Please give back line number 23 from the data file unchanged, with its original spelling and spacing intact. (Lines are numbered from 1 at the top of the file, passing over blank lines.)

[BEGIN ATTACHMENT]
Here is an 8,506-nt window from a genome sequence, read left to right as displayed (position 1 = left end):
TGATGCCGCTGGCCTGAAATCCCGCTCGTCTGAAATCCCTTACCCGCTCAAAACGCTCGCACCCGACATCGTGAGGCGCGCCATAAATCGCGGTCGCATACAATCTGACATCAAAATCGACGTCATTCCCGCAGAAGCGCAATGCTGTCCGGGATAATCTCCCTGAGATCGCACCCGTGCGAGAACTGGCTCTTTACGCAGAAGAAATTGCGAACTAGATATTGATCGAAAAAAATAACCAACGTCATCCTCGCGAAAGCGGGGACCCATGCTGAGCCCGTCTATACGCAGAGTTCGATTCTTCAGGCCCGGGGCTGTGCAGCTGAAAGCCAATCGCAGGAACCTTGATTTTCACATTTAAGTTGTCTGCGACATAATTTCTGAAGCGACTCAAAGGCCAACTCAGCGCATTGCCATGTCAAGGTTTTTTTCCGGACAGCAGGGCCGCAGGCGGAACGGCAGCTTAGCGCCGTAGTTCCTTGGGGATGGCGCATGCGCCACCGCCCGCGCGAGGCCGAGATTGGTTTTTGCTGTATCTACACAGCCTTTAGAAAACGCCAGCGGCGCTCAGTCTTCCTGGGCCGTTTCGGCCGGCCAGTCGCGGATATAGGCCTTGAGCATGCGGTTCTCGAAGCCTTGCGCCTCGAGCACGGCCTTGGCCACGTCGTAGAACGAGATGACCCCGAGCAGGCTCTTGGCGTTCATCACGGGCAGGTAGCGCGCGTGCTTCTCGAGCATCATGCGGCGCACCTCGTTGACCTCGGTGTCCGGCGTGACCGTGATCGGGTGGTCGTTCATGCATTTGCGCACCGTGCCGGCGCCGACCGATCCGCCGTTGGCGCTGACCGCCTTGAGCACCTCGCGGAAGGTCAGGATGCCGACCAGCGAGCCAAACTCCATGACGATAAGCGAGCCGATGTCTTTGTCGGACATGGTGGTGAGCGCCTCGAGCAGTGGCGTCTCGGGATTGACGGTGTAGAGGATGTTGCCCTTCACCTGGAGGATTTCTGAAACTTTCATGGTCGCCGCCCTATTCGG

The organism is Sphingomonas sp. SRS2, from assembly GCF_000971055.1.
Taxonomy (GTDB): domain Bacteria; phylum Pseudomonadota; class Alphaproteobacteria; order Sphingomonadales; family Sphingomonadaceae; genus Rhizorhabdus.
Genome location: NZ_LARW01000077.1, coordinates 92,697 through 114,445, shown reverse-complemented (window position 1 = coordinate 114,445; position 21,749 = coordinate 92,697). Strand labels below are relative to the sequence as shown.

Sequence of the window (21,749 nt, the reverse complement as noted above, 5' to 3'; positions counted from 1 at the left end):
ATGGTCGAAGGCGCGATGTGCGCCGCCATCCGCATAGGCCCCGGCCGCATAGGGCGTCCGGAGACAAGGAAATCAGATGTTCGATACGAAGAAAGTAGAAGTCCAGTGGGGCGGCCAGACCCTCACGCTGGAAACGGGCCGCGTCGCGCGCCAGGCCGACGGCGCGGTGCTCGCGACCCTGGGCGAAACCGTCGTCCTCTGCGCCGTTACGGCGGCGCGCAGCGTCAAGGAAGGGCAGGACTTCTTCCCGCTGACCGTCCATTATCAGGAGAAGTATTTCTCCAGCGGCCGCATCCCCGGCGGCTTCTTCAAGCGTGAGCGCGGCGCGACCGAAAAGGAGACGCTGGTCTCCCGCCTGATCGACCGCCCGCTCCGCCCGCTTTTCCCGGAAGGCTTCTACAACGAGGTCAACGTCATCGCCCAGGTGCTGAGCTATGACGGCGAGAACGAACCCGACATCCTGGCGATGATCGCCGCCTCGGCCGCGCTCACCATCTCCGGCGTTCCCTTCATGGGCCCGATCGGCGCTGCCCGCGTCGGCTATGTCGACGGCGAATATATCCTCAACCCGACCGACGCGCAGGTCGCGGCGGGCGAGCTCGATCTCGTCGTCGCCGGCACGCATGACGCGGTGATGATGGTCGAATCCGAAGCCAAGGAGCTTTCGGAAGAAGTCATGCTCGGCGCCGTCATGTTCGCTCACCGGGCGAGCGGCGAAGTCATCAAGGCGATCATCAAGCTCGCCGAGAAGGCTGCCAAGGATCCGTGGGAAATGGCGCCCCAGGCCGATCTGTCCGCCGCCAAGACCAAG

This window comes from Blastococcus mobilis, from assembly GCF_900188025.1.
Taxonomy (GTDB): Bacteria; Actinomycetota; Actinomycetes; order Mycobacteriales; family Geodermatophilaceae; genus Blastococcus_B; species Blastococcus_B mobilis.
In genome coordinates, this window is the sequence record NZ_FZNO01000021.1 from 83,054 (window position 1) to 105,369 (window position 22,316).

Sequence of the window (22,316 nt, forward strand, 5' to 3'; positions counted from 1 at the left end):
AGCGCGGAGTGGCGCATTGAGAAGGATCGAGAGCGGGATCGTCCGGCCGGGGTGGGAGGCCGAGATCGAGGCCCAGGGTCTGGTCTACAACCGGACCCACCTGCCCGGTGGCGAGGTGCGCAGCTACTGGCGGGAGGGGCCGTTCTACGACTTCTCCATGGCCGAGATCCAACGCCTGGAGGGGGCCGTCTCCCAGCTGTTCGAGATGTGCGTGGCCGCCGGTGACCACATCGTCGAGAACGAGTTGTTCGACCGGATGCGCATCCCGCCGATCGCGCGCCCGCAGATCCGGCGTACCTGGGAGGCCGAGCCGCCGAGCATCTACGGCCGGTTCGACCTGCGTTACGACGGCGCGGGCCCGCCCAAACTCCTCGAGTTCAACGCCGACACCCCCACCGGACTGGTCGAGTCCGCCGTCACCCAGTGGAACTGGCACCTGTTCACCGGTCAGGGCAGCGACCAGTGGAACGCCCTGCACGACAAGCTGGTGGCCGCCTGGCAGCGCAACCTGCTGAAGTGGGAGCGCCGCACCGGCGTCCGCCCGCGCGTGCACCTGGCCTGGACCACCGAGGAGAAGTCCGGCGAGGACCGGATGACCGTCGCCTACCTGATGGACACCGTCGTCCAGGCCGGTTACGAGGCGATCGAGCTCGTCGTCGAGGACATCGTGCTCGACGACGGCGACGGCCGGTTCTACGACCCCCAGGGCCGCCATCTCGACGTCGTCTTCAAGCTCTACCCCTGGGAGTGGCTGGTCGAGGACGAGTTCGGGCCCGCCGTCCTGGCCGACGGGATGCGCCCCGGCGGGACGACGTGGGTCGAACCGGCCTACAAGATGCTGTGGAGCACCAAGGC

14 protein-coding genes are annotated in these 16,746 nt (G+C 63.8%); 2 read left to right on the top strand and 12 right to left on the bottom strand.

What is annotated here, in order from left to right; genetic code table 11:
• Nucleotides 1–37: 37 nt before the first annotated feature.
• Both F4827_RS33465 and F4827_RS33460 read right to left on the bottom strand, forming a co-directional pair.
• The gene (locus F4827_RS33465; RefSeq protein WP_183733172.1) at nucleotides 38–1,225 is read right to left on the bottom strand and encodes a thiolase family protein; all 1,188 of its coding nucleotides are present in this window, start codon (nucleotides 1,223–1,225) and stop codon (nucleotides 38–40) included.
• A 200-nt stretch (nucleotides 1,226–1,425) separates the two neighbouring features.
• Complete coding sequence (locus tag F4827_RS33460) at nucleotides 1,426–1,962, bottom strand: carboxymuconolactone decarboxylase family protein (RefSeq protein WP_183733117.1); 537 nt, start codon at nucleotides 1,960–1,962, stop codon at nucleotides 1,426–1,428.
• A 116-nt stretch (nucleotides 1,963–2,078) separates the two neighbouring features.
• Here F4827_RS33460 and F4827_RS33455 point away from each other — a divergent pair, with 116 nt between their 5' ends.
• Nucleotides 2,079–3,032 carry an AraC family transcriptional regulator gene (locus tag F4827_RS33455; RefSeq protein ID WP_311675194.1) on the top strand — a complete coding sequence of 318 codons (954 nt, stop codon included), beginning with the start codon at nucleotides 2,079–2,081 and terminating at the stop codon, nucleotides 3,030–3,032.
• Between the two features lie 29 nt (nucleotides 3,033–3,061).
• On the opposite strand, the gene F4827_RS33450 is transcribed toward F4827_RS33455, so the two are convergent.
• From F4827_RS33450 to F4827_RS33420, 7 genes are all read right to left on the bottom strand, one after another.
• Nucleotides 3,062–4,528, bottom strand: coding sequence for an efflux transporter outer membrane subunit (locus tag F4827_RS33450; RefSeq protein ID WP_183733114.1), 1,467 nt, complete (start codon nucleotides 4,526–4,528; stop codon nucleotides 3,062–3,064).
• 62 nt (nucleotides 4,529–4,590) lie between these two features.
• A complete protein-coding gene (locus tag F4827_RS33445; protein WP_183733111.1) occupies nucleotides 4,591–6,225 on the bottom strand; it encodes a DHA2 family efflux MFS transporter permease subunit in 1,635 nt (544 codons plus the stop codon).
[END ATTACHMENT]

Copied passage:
• Between the two features lie 29 nt (nucleotides 3,033–3,061).